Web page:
6. Bring Effective “Snacks”
Whether it be the ACT, SAT, or an AP test, you’ll have breaks in which you’re allowed to eat a snack and get a drink of water. Take advantage of these opportunities, as they are ways to refresh your body and mind and give them a “second wind” so to speak. Bring a water bottle that you can refill because staying hydrated is the first step in keeping your body happy and healthy. For snacks, bring things such as apples, oranges, grapes and granola bars so that you can eat them quickly and they give you immediate energy. In addition to snacks, bring mints and gum. You can eat these during the testing periods and they both help to keep you awake, alert, and focused because your body is physically performing an action rather than simply sitting there reading. The gum and mints should be peppermint and/or spearmint flavored in order to be most effective.
7. Allow Ample Time to Arrive
Nothing is more stressful to the proctor, the other testers, and yourself than arriving late. Allow time for traffic and unexpected delays so that you can arrive at the testing location with time to spare. This allows you to get comfortable with your surroundings and calm down before you embark on the exam. You also don’t want to end up wasting your money by being late and not being able to take the exam at all.
Tests are taken seriously and they should be treated rightly so. Prepare yourself properly for these important mornings so that you don’t fall short of your full capability. Following the above steps can help you achieve a more successful morning and test – and if nothing else – give you the confidence you need to excel on the exam.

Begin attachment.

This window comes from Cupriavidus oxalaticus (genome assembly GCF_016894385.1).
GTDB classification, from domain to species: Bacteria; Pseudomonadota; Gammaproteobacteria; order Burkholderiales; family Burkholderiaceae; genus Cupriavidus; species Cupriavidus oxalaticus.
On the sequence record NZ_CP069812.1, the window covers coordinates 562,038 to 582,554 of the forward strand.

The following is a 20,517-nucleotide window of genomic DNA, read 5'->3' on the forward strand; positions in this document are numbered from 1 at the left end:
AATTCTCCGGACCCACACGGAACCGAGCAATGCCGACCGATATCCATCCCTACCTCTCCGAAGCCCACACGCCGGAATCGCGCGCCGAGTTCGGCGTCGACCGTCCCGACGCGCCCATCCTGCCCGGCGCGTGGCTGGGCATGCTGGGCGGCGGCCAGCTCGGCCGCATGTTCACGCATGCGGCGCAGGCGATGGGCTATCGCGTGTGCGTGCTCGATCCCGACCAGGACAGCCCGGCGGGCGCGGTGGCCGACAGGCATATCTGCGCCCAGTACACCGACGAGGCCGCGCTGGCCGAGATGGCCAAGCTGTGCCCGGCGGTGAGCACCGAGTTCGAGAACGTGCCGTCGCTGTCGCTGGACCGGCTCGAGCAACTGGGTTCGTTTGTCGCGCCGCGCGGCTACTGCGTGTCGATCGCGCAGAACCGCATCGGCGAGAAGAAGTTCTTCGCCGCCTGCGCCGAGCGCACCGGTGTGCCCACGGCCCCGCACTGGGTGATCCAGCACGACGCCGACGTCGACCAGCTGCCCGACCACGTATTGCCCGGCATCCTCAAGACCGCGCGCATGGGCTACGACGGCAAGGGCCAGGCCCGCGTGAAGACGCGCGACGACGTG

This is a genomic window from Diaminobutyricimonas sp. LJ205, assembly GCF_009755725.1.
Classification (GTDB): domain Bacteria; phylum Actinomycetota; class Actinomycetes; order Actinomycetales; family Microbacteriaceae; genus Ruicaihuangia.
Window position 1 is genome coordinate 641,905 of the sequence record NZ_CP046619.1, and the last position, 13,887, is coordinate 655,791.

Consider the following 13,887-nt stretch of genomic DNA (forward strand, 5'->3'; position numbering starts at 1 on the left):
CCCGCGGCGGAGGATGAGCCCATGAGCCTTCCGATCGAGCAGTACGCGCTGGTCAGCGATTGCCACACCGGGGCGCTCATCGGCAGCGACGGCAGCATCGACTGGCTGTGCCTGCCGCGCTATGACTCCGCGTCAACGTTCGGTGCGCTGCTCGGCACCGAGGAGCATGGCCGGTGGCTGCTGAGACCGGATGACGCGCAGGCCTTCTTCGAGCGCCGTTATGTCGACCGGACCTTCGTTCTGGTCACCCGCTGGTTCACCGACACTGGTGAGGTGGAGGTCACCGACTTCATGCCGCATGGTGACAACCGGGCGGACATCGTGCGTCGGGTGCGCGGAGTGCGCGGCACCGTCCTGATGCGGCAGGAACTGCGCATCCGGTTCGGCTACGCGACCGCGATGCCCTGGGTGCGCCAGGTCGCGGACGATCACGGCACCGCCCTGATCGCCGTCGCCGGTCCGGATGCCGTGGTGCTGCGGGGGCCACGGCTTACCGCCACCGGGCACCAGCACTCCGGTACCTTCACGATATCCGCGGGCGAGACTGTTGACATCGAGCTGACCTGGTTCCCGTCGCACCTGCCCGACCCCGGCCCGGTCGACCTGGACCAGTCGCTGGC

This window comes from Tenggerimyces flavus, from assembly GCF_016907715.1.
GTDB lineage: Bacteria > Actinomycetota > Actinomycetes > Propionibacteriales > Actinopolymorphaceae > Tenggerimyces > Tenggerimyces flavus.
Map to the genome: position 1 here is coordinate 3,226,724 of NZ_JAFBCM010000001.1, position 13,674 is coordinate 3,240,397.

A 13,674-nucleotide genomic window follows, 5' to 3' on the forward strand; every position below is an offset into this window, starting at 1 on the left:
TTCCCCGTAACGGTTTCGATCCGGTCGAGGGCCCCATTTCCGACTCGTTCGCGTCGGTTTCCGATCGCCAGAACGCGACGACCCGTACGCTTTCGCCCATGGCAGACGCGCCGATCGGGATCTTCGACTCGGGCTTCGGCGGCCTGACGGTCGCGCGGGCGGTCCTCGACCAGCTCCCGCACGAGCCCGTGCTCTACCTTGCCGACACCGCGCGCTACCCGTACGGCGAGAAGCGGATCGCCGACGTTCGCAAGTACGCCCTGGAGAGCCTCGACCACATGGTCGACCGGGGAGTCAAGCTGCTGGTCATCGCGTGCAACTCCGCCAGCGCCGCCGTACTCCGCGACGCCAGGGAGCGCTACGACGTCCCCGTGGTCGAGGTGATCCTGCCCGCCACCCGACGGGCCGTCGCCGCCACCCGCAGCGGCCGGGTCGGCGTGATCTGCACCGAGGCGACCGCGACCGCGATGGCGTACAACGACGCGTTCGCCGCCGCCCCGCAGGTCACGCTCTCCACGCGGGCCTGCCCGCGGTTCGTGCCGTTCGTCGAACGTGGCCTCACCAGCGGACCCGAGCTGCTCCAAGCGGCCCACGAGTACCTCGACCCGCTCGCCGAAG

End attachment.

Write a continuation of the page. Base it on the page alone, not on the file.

Our students will take the Standards of Learning (SOL) tests the first full week of school January 9th. We have attached a PDF document with test dates and times. If you have questions, please contact your student’s teachers.
With new Federal mandates with regard to limiting the number of testing, some students may not need to take an SOL test for a particular class. For the most part, all students will take the SOL test associated with their class. However, students in Chemistry and VA & US History may be affected more because they passed earlier SOL tests in the science or social studies categories earlier in their high school career. Teachers and counselors will communicate with these students concerning taking SOL tests and graduation requirements.
If you have any questions, you can contact our counseling department.
All students are expected to sit for a final exam for their semester classes. Additionally, if the student is in a year-long class, they will need to take a mid-term exam during the exam period. Exam exemptions are for the following:
Seniors, you are almost half-way through you senior year! Graduation is right around the corner. In the next two to three weeks we will have a meeting with our Balfour representative to order caps, gowns, and other graduation materials.
We still have a semester to complete before graduation, but it is not too early to think about graduation speakers. The honor of addressing your class, community members, and politician is a serious one. You will be one of the final voices your class hears before it leaves Williamsburg to other endeavors. If you are interested in participating in the graduation speaker process, speak with Mr. Lampert.
The process will include an application, an interview with a panel of teachers, administration, and student leaders. We will post the application documents to the school’s website. However, if you want to be considered, you will want to speak with Mr. Lampert to walk you through the process.
Be prepared to see more information with the beginning of the new semester.
Sadie Hawkins Dance
Jamestown High School will host a Sadie Hawkins Dance on February 9th from 8:00 am until 11:00 pm in the cafeteria. Students will need to purchase their tickets in advance during their lunches the week of the dance.